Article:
Tuesday, March 2

Target student mental well-being

Target student mental well-being

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PHOTO: PROFESSIONAL IMAGES PHOTOGRAPHY

Mental health and well-being are critical to student success in higher education and beyond but rarely get the attention they need. Colleges and universities in the United States have been seeing increases in mental illness and emotional distress among students for decades. Unfortunately, the COVID-19 pandemic and its social and economic consequences are accelerating these trends. Furthermore, renewed focus on systemic racism in many spheres of American life is highlighting the stresses and mental health consequences faced by students from traditionally underrepresented groups and by women who continue to suffer the lingering effects of sexism. The damaging consequences of these problems for students, their institutions, and a modern world that depends on a well-educated, healthy workforce demand a much better response. Promoting student mental health and emotional well-being on campus requires more than a well-functioning counseling center. It calls for a campus-wide commitment and coordinated action plan. For many institutions, accomplishing this will involve a major rethinking of their responsibilities to students.

American undergraduate students have been reporting increasing rates of anxiety, depression, suicidal thoughts, trauma, and substance use for decades. In the 2018–2019 Healthy Minds Study (HMS) survey, conducted before the pandemic, 40% of about 300,000 students at some 300 colleges and universities reported experiencing a mental health problem, and 60% said they were having difficulty accessing mental health care on campus or in the community. A spring 2020 survey conducted in the midst of the COVID-19 pandemic by the HMS and American College Health Association showed that self-reported prevalence of depression among undergraduates had increased by 15% compared to the fall of 2019, and more students reported that mental health problems negatively affected their academic performance. Other studies estimate that the dropout rate for U.S. undergraduate students with diagnosed mental health problems is over 40%, and that the prevalence of mental health problems among graduate students is six times that of the general population. These statistics reflect a major problem that has clear implications not only for students but also for their institutions that depend on, if nothing else, tuition payments.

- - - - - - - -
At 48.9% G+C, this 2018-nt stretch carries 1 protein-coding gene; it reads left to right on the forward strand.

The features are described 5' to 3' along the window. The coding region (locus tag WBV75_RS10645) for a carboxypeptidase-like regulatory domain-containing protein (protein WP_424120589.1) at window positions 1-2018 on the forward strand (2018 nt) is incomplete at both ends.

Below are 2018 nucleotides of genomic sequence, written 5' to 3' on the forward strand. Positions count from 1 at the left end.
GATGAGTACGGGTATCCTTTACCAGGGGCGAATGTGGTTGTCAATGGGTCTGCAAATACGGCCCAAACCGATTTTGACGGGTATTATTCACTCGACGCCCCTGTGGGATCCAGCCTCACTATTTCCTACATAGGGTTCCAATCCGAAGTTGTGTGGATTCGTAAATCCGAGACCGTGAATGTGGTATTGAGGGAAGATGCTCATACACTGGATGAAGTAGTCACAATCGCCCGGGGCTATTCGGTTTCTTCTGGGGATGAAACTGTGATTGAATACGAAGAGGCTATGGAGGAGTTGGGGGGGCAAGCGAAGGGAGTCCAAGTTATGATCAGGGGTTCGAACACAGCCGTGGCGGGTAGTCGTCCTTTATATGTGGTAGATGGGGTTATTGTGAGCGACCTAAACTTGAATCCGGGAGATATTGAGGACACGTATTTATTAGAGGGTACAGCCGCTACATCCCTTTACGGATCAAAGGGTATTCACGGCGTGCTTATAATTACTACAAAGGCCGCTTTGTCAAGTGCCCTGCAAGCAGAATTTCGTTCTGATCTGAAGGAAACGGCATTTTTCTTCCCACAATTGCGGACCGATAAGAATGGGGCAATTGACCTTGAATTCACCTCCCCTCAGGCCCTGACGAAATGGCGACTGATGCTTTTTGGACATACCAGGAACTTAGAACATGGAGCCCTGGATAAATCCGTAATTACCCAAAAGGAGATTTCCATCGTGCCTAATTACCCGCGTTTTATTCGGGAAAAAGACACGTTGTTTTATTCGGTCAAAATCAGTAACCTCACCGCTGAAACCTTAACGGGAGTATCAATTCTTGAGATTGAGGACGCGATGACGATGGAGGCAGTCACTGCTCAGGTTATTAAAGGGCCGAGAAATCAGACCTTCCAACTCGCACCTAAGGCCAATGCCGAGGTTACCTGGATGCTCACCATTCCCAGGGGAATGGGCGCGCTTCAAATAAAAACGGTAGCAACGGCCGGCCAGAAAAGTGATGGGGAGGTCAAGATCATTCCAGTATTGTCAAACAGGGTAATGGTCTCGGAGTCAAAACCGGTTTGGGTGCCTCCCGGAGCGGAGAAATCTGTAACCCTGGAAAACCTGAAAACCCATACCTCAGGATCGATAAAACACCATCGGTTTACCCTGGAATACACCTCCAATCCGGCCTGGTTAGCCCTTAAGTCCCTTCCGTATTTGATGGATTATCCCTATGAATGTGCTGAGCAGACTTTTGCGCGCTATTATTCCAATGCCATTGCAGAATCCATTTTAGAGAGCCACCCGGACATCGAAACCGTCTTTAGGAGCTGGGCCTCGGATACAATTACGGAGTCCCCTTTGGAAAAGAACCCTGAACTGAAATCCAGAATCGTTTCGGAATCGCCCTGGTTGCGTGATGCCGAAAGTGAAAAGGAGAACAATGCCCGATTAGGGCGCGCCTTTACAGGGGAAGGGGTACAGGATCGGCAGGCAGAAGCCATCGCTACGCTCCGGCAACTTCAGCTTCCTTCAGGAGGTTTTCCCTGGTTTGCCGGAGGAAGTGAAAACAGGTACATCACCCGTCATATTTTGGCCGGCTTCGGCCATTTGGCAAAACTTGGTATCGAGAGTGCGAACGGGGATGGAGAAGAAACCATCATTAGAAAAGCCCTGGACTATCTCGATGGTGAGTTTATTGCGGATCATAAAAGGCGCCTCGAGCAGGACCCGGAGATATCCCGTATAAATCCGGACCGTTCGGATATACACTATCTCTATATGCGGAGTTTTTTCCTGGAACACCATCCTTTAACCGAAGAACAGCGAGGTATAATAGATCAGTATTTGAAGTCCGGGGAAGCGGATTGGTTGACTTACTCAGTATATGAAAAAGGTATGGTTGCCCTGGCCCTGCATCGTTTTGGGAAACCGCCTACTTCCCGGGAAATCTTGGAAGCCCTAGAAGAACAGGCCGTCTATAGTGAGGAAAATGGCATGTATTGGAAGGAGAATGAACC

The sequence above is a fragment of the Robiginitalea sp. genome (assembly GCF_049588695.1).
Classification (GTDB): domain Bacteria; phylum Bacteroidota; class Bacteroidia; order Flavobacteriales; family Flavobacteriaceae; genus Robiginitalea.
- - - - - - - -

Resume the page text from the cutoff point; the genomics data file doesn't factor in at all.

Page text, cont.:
A December 2020 survey by the American Council on Education reported that 68% of U.S. college and university presidents ranked mental health issues among the five most pressing concerns facing their institutions. Most academic institutions provide some mental health services, often through a dedicated counseling center. But no matter how good that center is, it alone cannot solve the problems. Last week, a U.S. National Academies of Sciences, Engineering, and Medicine committee (which I chaired) laid out recommendations for how institutional leadership, campus mental health professionals, faculty, staff, and students can together address this mental health crisis. An important early step is for each institution to assess the extent of the crisis on its campus and whether there are sufficient treatment services either at the institution or in the local community. Another important question is whether there are elements of the institution’s own environment or culture that contribute to the problems that students are experiencing, like unreasonable workloads or deadlines for assignments. In addition, student orientation should emphasize the value of pursuing one’s own wellness while providing information about campus and community services available to help when needed. The stigma that inevitably accompanies mental health and substance use problems and inhibits students from seeking help must also be tackled. Faculty should be trained to recognize students in distress and refer them to professional services.

Many institutions may need to undergo a change in culture and perception of their mission—from seeing their role as dealing only with severe or acute mental health episodes to promoting the mental health and well-being of all students. Every college and university should implement a comprehensive action plan to achieve this goal. This may require additional resources during a trying time for institutional budgets. But supporting the whole student is important enough that financial priorities should be rearranged, if that is what it takes.

The mission of higher education should be to develop the whole student. After all, physically and mentally healthy, well-educated individuals are what society really needs from academia.

Published at Thu, 21 Jan 2021 18:39:05 +0000